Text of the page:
Orientation 101: Definitions and Other Essential Extraneous Notes

Janice M. Morse



                “When I use a word,” Humpty Dumpty said in rather a scornful tone, “it means just what I choose it to mean—neither more nor less.”

                “The question is,” said Alice, “whether you can make words mean so many different things.”

                “The question is,” said Humpty Dumpty, “which is to be master—that’s all.”

—Lewis Carroll, Through the Looking Glass (1871/2015)

Before we go any further, let us make it clear about what we are talking about, and briefly define concepts, frameworks, theories, philosophical underpinnings, paradigms, components, and parts of all these, so that by the end of this book, we will know exactly the structure of knowledge and the role of each.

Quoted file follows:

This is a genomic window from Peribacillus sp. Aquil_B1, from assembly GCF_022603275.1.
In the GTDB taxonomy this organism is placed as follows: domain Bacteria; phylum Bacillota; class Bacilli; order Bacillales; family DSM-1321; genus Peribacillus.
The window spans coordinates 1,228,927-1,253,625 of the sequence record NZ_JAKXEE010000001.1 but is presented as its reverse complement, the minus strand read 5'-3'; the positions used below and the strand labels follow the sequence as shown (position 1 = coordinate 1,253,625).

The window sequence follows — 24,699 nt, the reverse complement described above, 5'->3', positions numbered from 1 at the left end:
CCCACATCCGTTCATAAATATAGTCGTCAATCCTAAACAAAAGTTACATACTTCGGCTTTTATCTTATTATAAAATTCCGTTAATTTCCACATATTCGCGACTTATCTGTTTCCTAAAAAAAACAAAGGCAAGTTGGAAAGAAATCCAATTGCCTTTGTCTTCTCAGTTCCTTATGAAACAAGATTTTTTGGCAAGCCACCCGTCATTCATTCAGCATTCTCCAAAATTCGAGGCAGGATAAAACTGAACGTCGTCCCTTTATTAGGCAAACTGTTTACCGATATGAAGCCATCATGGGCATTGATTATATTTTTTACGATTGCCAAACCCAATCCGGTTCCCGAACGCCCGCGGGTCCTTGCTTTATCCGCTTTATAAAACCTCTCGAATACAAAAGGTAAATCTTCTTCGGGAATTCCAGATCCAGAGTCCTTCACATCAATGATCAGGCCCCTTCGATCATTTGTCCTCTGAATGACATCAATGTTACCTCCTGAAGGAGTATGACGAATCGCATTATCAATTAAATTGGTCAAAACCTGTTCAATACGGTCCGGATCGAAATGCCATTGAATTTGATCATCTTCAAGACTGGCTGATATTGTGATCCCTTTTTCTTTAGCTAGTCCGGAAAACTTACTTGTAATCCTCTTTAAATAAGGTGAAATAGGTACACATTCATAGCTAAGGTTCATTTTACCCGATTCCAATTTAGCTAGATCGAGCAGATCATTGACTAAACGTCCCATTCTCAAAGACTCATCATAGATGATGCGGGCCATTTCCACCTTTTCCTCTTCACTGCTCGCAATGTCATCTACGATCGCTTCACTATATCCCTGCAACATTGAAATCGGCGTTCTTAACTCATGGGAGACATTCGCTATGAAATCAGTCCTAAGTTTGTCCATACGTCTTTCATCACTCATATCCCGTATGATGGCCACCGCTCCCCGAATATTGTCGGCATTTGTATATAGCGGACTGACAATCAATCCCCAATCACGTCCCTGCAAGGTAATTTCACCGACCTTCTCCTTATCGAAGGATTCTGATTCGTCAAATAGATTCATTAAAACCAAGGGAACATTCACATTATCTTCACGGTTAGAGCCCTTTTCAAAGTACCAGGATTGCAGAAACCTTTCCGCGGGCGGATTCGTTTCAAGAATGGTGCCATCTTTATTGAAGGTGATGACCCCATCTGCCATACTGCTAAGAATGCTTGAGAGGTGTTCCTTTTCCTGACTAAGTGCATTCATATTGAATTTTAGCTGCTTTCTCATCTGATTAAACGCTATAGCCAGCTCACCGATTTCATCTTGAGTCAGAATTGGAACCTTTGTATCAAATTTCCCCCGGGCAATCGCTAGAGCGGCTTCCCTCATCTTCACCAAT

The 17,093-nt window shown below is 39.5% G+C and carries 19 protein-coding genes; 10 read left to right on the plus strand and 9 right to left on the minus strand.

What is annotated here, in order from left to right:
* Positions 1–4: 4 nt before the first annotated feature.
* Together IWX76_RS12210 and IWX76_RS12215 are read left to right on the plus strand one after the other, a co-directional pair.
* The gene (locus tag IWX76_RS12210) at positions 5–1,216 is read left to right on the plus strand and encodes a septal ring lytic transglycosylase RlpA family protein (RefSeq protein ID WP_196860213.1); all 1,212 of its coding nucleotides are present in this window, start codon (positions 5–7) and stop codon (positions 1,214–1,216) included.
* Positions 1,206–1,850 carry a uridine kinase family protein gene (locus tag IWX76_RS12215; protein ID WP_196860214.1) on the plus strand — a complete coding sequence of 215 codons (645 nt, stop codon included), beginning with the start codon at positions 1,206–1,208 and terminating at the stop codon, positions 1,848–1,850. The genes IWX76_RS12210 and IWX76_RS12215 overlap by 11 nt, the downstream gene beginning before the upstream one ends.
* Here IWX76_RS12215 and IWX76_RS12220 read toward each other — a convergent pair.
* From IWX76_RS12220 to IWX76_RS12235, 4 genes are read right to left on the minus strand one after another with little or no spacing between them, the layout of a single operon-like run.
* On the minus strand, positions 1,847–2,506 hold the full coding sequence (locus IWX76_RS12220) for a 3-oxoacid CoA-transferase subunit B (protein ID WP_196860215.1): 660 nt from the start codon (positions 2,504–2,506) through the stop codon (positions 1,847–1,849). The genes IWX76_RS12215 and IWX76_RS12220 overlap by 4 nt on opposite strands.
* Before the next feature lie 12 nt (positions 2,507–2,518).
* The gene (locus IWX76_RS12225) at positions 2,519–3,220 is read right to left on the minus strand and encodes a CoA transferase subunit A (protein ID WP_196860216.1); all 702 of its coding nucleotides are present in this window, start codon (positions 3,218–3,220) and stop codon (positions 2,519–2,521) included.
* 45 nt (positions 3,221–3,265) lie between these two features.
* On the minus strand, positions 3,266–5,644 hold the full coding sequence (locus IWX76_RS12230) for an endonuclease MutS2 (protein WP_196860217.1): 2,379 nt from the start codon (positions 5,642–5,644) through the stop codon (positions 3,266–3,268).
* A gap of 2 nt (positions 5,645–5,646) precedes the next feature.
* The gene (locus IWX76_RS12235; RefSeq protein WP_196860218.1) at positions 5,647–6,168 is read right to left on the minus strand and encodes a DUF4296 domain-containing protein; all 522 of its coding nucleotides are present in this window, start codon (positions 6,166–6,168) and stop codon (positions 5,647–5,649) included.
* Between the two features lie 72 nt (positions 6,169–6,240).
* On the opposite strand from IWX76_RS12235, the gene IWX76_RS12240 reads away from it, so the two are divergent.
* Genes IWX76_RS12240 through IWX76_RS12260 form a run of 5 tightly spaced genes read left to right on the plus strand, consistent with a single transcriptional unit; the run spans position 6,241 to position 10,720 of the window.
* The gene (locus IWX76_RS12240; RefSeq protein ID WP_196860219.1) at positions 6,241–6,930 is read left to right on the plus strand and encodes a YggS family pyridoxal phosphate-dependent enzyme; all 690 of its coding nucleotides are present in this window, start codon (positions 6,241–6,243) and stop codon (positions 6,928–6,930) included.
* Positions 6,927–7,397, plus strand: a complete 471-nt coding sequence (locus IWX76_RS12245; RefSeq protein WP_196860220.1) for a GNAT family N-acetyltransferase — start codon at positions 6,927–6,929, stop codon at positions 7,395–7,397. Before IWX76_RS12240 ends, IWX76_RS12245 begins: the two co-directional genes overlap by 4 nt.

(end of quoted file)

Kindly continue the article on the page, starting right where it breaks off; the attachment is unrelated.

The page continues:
A paradigm is a worldview of science, a perspective that is generally accepted as true. Paradigms encompass widely accepted theories and determine which facts are “knowledge claims.” “They structure future research: determining which facts are theoretically salient; defining what constitutes a paradox and what questions urgently need to be examined and what kinds of evidence are considered meaningful” (Geddes, 2010, p. 7). Seven major scientific revolutions have involved substantial conceptual change: those of Copernicus, Newton, Einstein, Darwin, the development of quantum theory, and the theory of plate tectonics (Thagard, 1999, p. 51).